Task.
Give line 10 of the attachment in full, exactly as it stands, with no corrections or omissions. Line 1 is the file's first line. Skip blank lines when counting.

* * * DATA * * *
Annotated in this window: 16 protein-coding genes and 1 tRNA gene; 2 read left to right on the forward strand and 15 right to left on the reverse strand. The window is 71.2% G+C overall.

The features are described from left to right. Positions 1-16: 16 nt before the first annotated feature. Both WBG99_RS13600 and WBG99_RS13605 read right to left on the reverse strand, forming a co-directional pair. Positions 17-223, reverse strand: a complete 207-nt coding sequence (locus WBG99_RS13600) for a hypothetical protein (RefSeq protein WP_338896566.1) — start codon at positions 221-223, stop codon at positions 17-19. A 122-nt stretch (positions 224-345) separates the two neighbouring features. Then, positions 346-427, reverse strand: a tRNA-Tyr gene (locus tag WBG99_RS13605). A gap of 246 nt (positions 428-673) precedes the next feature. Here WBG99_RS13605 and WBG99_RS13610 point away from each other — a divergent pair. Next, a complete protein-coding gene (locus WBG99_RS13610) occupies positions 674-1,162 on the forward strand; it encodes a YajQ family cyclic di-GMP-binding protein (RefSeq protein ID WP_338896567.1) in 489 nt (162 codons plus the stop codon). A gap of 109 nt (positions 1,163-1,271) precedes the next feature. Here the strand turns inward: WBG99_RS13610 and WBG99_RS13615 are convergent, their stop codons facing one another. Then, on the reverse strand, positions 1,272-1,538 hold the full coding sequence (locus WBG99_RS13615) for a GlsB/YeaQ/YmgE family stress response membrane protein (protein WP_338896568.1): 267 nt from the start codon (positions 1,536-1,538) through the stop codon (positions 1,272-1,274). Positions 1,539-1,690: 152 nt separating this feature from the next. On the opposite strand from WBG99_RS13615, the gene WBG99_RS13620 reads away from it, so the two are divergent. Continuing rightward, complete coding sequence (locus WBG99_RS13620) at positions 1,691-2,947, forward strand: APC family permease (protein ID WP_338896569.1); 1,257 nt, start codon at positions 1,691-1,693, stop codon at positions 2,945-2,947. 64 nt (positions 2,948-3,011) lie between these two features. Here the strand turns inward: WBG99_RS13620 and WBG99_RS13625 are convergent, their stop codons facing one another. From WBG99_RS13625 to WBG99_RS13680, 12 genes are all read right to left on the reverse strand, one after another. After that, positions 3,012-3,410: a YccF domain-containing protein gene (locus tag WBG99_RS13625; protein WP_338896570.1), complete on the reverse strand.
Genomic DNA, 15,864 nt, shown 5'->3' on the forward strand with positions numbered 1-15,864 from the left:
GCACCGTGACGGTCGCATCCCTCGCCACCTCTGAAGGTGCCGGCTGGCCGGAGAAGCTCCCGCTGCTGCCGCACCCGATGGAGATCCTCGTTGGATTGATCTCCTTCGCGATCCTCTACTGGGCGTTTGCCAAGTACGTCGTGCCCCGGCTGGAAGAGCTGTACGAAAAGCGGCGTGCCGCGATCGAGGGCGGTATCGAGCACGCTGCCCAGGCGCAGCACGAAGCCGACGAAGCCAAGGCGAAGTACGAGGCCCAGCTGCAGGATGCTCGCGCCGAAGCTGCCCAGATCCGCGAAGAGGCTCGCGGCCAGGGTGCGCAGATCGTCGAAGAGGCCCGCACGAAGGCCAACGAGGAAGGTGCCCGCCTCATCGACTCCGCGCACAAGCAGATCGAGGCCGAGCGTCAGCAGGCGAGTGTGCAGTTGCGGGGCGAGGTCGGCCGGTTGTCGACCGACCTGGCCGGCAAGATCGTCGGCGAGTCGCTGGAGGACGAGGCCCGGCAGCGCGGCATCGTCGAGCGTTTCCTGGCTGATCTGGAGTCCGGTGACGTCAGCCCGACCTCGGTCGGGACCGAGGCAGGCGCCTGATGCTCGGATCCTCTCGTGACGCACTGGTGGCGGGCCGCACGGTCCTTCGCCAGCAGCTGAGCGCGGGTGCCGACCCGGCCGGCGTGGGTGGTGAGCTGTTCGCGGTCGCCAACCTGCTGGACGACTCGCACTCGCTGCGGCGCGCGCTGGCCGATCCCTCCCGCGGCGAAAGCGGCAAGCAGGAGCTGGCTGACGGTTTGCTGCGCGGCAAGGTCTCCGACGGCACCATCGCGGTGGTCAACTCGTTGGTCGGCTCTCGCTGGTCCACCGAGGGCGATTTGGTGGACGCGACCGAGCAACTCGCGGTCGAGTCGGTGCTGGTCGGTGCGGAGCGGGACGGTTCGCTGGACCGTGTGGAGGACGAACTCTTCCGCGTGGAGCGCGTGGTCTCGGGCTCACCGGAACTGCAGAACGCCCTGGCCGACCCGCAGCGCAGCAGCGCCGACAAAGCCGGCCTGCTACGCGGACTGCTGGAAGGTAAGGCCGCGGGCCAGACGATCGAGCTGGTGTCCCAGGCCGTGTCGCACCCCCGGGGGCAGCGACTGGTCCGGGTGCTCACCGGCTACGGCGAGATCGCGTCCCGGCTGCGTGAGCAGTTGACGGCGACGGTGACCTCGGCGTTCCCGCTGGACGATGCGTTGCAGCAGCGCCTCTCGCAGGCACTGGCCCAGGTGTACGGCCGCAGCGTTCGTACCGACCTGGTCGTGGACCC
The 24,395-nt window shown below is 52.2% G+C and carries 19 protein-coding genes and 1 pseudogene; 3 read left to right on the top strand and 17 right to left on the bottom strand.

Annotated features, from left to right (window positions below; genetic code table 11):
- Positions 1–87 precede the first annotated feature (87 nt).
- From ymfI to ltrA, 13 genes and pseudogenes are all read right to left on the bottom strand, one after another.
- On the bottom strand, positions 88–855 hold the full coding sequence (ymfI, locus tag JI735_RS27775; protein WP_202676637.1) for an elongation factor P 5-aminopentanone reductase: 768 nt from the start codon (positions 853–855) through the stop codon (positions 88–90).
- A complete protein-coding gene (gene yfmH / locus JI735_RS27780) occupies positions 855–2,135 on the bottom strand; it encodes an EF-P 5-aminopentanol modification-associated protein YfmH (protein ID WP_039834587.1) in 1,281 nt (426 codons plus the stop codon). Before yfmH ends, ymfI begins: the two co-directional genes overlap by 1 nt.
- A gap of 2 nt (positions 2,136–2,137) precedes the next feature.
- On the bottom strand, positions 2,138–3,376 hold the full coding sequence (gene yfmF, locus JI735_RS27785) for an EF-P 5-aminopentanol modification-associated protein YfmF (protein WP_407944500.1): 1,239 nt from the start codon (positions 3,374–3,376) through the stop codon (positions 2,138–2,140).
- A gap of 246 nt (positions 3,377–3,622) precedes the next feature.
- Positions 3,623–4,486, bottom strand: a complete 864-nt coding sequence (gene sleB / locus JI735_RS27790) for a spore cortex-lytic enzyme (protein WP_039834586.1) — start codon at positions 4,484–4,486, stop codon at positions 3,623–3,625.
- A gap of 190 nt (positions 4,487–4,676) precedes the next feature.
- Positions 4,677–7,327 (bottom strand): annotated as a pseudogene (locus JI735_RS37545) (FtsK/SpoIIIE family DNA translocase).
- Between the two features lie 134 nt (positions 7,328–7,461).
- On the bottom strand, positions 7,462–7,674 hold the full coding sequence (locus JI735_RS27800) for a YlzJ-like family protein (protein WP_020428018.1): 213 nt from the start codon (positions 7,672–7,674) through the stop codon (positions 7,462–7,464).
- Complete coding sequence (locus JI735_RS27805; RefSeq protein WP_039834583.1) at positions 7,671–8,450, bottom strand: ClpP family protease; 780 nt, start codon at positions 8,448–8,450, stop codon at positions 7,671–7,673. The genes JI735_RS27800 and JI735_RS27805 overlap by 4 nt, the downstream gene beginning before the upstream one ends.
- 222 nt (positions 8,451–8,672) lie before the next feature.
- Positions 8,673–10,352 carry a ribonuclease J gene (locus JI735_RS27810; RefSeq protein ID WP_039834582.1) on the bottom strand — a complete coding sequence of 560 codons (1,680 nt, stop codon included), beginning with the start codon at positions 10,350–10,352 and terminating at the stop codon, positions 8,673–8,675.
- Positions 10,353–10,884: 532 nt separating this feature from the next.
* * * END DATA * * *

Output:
- A complete protein-coding gene (gene yfmH / locus JI735_RS27780) occupies positions 855–2,135 on the bottom strand; it encodes an EF-P 5-aminopentanol modification-associated protein YfmH (protein ID WP_039834587.1) in 1,281 nt (426 codons plus the stop codon). Before yfmH ends, ymfI begins: the two co-directional genes overlap by 1 nt.